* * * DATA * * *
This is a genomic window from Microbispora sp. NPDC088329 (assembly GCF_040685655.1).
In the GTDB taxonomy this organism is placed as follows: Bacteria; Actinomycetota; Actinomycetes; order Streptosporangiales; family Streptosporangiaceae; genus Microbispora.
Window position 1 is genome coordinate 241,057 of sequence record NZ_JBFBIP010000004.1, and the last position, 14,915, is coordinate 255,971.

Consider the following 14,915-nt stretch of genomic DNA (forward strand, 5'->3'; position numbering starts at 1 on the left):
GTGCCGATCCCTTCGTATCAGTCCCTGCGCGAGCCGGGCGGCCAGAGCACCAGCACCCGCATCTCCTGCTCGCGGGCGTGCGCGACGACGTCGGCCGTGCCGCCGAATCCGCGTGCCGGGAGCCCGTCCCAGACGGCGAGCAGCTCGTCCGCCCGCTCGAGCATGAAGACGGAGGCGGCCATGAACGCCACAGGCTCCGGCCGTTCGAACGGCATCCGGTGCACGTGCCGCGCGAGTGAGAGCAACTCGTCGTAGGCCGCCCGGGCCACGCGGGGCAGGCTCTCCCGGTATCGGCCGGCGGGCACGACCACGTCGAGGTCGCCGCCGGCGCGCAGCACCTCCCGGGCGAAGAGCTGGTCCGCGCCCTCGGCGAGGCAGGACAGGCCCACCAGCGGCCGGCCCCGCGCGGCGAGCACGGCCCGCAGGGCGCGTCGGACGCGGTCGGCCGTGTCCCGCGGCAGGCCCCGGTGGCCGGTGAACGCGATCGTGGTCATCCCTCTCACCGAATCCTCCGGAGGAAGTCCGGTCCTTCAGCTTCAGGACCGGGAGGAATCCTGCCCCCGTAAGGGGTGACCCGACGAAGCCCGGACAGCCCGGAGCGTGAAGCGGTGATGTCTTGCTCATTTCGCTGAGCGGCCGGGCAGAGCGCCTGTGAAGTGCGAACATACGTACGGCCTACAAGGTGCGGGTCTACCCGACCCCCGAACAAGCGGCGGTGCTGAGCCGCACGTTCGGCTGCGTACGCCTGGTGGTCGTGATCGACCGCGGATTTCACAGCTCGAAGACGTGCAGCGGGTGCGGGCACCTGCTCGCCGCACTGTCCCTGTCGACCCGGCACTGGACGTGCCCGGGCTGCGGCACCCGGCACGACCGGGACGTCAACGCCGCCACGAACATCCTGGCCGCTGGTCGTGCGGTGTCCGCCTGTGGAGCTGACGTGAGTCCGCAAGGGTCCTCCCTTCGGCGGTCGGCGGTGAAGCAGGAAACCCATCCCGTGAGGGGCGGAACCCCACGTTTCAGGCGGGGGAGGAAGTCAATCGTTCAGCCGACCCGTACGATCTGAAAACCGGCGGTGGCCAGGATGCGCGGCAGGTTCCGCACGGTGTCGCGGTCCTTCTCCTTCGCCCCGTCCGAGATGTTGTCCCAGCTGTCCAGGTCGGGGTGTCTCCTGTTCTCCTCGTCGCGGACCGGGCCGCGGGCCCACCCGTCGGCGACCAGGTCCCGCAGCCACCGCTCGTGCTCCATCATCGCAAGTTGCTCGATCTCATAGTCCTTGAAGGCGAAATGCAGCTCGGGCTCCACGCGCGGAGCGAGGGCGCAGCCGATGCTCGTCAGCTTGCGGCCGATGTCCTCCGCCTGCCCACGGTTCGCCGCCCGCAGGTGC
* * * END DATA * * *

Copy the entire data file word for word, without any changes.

This is a genomic window from Microbispora sp. NPDC088329 (assembly GCF_040685655.1).
In the GTDB taxonomy this organism is placed as follows: Bacteria; Actinomycetota; Actinomycetes; order Streptosporangiales; family Streptosporangiaceae; genus Microbispora.
Window position 1 is genome coordinate 241,057 of sequence record NZ_JBFBIP010000004.1, and the last position, 14,915, is coordinate 255,971.

Consider the following 14,915-nt stretch of genomic DNA (forward strand, 5'->3'; position numbering starts at 1 on the left):
GTGCCGATCCCTTCGTATCAGTCCCTGCGCGAGCCGGGCGGCCAGAGCACCAGCACCCGCATCTCCTGCTCGCGGGCGTGCGCGACGACGTCGGCCGTGCCGCCGAATCCGCGTGCCGGGAGCCCGTCCCAGACGGCGAGCAGCTCGTCCGCCCGCTCGAGCATGAAGACGGAGGCGGCCATGAACGCCACAGGCTCCGGCCGTTCGAACGGCATCCGGTGCACGTGCCGCGCGAGTGAGAGCAACTCGTCGTAGGCCGCCCGGGCCACGCGGGGCAGGCTCTCCCGGTATCGGCCGGCGGGCACGACCACGTCGAGGTCGCCGCCGGCGCGCAGCACCTCCCGGGCGAAGAGCTGGTCCGCGCCCTCGGCGAGGCAGGACAGGCCCACCAGCGGCCGGCCCCGCGCGGCGAGCACGGCCCGCAGGGCGCGTCGGACGCGGTCGGCCGTGTCCCGCGGCAGGCCCCGGTGGCCGGTGAACGCGATCGTGGTCATCCCTCTCACCGAATCCTCCGGAGGAAGTCCGGTCCTTCAGCTTCAGGACCGGGAGGAATCCTGCCCCCGTAAGGGGTGACCCGACGAAGCCCGGACAGCCCGGAGCGTGAAGCGGTGATGTCTTGCTCATTTCGCTGAGCGGCCGGGCAGAGCGCCTGTGAAGTGCGAACATACGTACGGCCTACAAGGTGCGGGTCTACCCGACCCCCGAACAAGCGGCGGTGCTGAGCCGCACGTTCGGCTGCGTACGCCTGGTGGTCGTGATCGACCGCGGATTTCACAGCTCGAAGACGTGCAGCGGGTGCGGGCACCTGCTCGCCGCACTGTCCCTGTCGACCCGGCACTGGACGTGCCCGGGCTGCGGCACCCGGCACGACCGGGACGTCAACGCCGCCACGAACATCCTGGCCGCTGGTCGTGCGGTGTCCGCCTGTGGAGCTGACGTGAGTCCGCAAGGGTCCTCCCTTCGGCGGTCGGCGGTGAAGCAGGAAACCCATCCCGTGAGGGGCGGAACCCCACGTTTCAGGCGGGGGAGGAAGTCAATCGTTCAGCCGACCCGTACGATCTGAAAACCGGCGGTGGCCAGGATGCGCGGCAGGTTCCGCACGGTGTCGCGGTCCTTCTCCTTCGCCCCGTCCGAGATGTTGTCCCAGCTGTCCAGGTCGGGGTGTCTCCTGTTCTCCTCGTCGCGGACCGGGCCGCGGGCCCACCCGTCGGCGACCAGGTCCCGCAGCCACCGCTCGTGCTCCATCATCGCAAGTTGCTCGATCTCATAGTCCTTGAAGGCGAAATGCAGCTCGGGCTCCACGCGCGGAGCGAGGGCGCAGCCGATGCTCGTCAGCTTGCGGCCGATGTCCTCCGCCTGCCCACGGTTCGCCGCCCGCAGGTGC